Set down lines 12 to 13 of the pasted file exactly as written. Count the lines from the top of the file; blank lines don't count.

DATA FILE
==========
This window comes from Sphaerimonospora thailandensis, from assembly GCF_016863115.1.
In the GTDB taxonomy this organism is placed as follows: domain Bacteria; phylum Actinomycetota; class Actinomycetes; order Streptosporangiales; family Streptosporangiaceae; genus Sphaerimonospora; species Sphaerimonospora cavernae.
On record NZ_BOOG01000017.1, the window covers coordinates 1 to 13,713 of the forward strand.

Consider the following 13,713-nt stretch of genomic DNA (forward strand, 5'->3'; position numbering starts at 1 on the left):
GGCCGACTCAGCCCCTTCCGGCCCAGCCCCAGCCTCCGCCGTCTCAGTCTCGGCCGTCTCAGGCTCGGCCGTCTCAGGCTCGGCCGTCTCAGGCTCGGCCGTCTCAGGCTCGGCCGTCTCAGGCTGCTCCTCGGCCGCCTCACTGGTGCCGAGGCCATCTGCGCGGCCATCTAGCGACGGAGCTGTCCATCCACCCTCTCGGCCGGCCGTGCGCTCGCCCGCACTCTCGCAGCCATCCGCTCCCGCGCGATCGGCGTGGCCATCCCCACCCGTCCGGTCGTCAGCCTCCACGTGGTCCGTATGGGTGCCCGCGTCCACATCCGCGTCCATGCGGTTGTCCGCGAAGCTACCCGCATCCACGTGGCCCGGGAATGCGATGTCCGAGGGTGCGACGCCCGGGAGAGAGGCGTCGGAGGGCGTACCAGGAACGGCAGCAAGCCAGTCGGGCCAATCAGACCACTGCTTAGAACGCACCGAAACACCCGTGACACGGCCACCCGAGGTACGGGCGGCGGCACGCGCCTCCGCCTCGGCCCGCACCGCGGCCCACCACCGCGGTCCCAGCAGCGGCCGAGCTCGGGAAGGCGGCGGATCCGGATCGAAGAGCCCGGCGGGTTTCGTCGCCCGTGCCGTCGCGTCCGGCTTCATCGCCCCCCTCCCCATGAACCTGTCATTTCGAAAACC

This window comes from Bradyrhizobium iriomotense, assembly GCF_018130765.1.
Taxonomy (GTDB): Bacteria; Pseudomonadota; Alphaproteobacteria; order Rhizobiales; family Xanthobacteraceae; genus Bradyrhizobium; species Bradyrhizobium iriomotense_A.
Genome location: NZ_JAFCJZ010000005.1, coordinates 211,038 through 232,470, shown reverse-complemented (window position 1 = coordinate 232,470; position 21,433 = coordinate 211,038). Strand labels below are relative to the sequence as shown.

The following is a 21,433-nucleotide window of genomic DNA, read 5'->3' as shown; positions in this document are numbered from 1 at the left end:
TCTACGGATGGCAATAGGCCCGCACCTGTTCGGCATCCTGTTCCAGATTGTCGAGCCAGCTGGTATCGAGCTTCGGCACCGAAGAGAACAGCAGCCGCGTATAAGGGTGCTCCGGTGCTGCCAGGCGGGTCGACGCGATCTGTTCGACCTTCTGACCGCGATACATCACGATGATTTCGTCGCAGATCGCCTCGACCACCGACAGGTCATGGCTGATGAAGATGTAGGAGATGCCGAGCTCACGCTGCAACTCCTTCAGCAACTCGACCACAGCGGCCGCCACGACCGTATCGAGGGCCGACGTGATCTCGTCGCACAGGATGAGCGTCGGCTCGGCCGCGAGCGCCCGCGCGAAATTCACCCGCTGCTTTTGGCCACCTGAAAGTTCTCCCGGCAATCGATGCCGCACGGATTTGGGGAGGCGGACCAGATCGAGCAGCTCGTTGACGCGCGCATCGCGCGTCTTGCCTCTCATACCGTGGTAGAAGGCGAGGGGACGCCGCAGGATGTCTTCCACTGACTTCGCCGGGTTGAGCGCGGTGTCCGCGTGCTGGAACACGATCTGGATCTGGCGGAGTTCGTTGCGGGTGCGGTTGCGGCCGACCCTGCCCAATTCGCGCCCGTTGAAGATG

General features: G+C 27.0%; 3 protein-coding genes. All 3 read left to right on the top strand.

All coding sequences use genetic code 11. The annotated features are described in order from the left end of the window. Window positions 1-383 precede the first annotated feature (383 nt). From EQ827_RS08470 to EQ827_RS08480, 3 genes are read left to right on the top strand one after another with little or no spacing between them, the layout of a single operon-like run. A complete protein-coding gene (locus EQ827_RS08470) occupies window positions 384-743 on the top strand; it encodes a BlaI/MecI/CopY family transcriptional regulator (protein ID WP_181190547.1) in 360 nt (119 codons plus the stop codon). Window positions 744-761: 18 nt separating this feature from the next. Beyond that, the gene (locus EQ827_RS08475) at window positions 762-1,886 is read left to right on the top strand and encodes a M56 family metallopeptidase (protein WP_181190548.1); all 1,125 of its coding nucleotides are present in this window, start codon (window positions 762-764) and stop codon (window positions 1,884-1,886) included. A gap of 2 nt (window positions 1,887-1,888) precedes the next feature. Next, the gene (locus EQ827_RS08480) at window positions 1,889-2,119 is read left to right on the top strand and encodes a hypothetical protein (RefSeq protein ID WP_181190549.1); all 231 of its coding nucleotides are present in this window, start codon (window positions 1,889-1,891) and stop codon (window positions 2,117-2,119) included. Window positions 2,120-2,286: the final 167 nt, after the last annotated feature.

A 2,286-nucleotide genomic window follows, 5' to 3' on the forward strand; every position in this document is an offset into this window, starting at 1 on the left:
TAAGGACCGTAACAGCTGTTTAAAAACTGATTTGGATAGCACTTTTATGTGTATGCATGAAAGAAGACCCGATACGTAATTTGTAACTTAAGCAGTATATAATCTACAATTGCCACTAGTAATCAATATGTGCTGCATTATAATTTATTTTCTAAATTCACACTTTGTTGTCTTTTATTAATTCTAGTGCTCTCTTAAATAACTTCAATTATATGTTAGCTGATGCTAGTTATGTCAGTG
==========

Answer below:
All coding sequences use genetic code 11. The annotated features are described in order from the left end of the window. Window positions 1-383 precede the first annotated feature (383 nt). From EQ827_RS08470 to EQ827_RS08480, 3 genes are read left to right on the top strand one after another with little or no spacing between them, the layout of a single operon-like run. A complete protein-coding gene (locus EQ827_RS08470) occupies window positions 384-743 on the top strand; it encodes a BlaI/MecI/CopY family transcriptional regulator (protein ID WP_181190547.1) in 360 nt (119 codons plus the stop codon). Window positions 744-761: 18 nt separating this feature from the next. Beyond that, the gene (locus EQ827_RS08475) at window positions 762-1,886 is read left to right on the top strand and encodes a M56 family metallopeptidase (protein WP_181190548.1); all 1,125 of its coding nucleotides are present in this window, start codon (window positions 762-764) and stop codon (window positions 1,884-1,886) included. A gap of 2 nt (window positions 1,887-1,888) precedes the next feature. Next, the gene (locus EQ827_RS08480) at window positions 1,889-2,119 is read left to right on the top strand and encodes a hypothetical protein (RefSeq protein ID WP_181190549.1); all 231 of its coding nucleotides are present in this window, start codon (window positions 1,889-1,891) and stop codon (window positions 2,117-2,119) included. Window positions 2,120-2,286: the final 167 nt, after the last annotated feature.

A 2,286-nucleotide genomic window follows, 5' to 3' on the forward strand; every position in this document is an offset into this window, starting at 1 on the left: